• Salads (with vinegar or nonfat salad dressing)
• Stirfries, Fajitas and Sauteed items (specify using broth instead of oil to cook)
Convenient Ways to Add More Fruits and Veggies
• Sandwiches are the quickest and easiest meals to prepare with more vegetables. All types of greens from spinach to red leaf lettuce can be used. Try fresh tomatoes, mushrooms and bell peppers for good flavor. Cucumbers and carrot slices add a crunchy texture while onions and chiles add a bite. For condiments, consider your favorite nonfat Italian dressing, whole grain mustard or nonfat sour cream.
• Add fruit to your breakfast cereal: strawberries, bananas and fresh peaches, just to name a few. Birchermuesli is made with raw oats, skim milk, yogurt and a medley of your favorite sliced fruits such as apples, pears, oranges and bananas.
• Pasta provides a creative medium in which you can add vegetables for variety and flavor. A simple pasta primavera dish with bought marinara sauce can be quickly spruced up with all kinds of fresh vegetables. A few ideas might include broccoli, mushrooms, eggplant, yellow squash, zucchini, bell peppers and onions. The vegetables can be cooked right in the marinara sauce while you heat it up- add them in the order that they cook.
• Salads, especially side salads add variety, color, flavor and texture to meals. Quick slaws can be made with prepared, shredded cabbage and your favorite nonfat dressing such as poppy seed, mustard or nonfat vinaigrette. Tossed green salads can be awakened with warm dressings by heating vegetables such as mushroom, bell peppers and onions with nonfat Italian dressing. Toppings might include bagel chips, fresh ground black pepper, an additional sprinkling of balsamic vinegar and parmesan cheese.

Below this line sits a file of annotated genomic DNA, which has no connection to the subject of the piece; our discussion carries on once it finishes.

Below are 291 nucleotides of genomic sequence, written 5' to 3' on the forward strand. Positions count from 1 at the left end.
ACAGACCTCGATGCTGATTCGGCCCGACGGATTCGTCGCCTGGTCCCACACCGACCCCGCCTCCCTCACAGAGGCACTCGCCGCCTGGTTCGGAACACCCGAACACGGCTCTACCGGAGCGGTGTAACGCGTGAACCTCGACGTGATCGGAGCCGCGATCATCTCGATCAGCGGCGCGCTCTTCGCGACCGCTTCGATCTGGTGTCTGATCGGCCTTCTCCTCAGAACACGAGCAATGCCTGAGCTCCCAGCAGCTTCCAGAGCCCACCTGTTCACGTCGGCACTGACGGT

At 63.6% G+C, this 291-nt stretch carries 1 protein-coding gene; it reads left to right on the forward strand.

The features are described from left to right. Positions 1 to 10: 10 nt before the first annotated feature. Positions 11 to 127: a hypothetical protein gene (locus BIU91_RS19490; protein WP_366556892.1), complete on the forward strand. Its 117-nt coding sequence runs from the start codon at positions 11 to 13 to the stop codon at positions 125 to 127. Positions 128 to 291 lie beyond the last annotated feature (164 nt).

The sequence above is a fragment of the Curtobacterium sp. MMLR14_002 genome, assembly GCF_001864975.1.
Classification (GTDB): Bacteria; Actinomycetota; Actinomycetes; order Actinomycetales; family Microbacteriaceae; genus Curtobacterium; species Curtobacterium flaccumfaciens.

• Adaptations are always a great place to start. Can you find your own recipes and make them by adding beans instead of meat? Examples are chili without meat, pasta without meat, kabobs with mushrooms instead of meat, bean burritos or quesadillas as we have pictured above, or sloppy joe made with kidney beans instead of ground meat.
Judy’s passion for cooking began with helping her grandmother make raisin oatmeal for breakfast. From there she earned her first food service job at 15, was accepted to the world famous Culinary Institute of America at 18 (where she graduated second in her class), and went on to the Fachschule Richemont in Switzerland where she focused on pastry arts and baking. But after learning that the quality of a croissant directly varies with how much butter it has, Judy sought to challenge herself by coming up with recipes that were as healthy as they were tasty.
Judy received The Culinary Institute of America’s Pro Chef II certification, the American Culinary Federation Bronze Medal, Gold Medal, and ACF Chef of the Year. Her enthusiasm for eating nutritiously and deliciously leads her to constantly innovate and use the latest in nutritional science to guide her creativity, from putting new twists on fajitas to adapting Italian brownies to include ingredients like toasted nuts and cooked honey. Judy’s publishing company, Food and Health Communications, is dedicated to her vision that everyone can make food that tastes as good as it is for you.